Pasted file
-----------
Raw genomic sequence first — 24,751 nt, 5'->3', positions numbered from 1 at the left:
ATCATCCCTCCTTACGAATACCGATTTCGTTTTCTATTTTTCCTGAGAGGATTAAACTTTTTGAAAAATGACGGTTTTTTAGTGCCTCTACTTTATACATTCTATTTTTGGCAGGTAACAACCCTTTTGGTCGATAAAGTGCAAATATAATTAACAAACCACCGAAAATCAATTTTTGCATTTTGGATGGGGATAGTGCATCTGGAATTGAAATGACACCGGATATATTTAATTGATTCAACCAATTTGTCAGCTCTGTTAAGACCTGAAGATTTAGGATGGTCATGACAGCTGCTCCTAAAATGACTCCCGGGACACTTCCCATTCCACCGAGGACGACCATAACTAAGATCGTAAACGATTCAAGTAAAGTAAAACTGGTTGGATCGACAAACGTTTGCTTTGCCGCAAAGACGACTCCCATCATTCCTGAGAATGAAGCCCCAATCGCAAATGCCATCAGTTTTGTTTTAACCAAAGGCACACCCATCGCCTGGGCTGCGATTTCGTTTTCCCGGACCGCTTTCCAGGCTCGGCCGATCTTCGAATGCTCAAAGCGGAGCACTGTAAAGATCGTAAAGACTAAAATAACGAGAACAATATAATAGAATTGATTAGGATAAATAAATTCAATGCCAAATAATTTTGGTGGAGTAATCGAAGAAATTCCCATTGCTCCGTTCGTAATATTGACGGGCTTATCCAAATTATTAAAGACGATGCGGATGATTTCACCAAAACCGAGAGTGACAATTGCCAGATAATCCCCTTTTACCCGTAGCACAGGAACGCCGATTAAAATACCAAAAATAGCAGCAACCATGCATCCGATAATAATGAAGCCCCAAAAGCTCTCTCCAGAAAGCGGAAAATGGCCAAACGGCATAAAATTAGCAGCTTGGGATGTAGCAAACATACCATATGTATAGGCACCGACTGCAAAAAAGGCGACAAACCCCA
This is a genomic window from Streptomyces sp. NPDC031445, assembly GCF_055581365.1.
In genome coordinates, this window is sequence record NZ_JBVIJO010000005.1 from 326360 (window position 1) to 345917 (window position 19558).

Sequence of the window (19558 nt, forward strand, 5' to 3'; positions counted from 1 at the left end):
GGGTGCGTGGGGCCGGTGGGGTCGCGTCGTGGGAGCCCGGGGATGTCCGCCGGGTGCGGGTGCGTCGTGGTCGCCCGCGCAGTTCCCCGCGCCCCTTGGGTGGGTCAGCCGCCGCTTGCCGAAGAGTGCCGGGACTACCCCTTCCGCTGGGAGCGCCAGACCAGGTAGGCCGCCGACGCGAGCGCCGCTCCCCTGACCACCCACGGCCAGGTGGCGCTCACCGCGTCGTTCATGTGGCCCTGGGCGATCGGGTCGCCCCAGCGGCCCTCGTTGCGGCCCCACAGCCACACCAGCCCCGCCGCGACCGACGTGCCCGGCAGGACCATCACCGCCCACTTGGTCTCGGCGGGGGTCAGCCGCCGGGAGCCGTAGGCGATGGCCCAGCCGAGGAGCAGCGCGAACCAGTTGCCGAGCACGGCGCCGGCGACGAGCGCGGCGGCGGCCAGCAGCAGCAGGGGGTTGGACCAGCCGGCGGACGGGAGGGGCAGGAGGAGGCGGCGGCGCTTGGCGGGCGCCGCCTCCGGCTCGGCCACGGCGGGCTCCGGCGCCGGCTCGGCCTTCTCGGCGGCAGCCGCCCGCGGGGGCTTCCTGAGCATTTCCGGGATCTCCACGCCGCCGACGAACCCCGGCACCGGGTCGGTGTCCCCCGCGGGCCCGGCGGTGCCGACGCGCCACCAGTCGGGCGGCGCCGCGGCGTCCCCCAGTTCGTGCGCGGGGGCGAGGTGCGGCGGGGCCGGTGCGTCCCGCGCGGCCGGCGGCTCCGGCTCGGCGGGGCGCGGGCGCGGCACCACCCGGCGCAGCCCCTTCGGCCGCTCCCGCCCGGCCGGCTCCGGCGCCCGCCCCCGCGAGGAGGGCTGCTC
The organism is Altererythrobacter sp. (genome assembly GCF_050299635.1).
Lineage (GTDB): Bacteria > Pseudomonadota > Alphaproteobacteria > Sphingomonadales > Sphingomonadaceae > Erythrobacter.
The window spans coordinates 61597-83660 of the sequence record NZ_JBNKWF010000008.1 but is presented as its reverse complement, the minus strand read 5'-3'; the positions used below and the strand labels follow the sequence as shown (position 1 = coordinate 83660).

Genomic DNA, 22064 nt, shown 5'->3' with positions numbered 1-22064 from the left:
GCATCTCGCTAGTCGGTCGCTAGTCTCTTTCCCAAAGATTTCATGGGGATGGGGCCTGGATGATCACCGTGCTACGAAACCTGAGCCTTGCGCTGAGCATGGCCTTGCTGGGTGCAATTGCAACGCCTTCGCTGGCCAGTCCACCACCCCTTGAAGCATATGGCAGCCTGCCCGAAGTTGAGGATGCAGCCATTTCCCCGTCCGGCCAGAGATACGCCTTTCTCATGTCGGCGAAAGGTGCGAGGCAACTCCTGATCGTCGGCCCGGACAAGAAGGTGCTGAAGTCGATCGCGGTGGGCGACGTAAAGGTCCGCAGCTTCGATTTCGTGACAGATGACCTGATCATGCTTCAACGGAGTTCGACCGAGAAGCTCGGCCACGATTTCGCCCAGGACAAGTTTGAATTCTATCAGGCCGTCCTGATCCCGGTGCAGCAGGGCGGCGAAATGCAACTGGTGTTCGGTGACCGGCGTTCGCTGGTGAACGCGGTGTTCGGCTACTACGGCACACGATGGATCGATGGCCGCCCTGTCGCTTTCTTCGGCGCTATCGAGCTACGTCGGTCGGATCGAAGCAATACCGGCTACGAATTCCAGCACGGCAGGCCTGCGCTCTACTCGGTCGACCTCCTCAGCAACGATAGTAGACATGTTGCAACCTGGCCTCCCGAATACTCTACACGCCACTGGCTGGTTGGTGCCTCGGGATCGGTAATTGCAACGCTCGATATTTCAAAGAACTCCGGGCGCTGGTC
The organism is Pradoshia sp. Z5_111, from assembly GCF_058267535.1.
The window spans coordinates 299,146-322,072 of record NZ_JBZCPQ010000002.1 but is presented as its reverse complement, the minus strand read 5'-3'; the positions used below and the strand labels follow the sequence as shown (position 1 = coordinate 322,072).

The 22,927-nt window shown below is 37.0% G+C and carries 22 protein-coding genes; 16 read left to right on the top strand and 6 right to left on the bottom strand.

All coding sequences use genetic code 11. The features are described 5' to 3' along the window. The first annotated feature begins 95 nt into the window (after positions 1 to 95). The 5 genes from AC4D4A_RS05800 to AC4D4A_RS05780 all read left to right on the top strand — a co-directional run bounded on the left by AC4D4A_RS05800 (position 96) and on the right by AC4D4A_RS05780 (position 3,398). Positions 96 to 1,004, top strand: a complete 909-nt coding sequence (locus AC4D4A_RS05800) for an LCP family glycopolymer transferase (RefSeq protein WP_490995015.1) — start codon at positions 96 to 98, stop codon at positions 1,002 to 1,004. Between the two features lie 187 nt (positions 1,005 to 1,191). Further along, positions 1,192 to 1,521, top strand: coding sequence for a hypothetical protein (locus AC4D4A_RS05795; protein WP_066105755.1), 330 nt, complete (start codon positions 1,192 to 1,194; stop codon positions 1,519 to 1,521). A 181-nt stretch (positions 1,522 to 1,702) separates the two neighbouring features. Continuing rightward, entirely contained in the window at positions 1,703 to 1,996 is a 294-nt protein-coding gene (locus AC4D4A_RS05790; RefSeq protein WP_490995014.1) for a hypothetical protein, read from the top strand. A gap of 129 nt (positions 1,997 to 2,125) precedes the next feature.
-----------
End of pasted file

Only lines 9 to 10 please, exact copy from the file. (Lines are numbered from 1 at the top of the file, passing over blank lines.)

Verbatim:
The window spans coordinates 61597-83660 of the sequence record NZ_JBNKWF010000008.1 but is presented as its reverse complement, the minus strand read 5'-3'; the positions used below and the strand labels follow the sequence as shown (position 1 = coordinate 83660).

Genomic DNA, 22064 nt, shown 5'->3' with positions numbered 1-22064 from the left: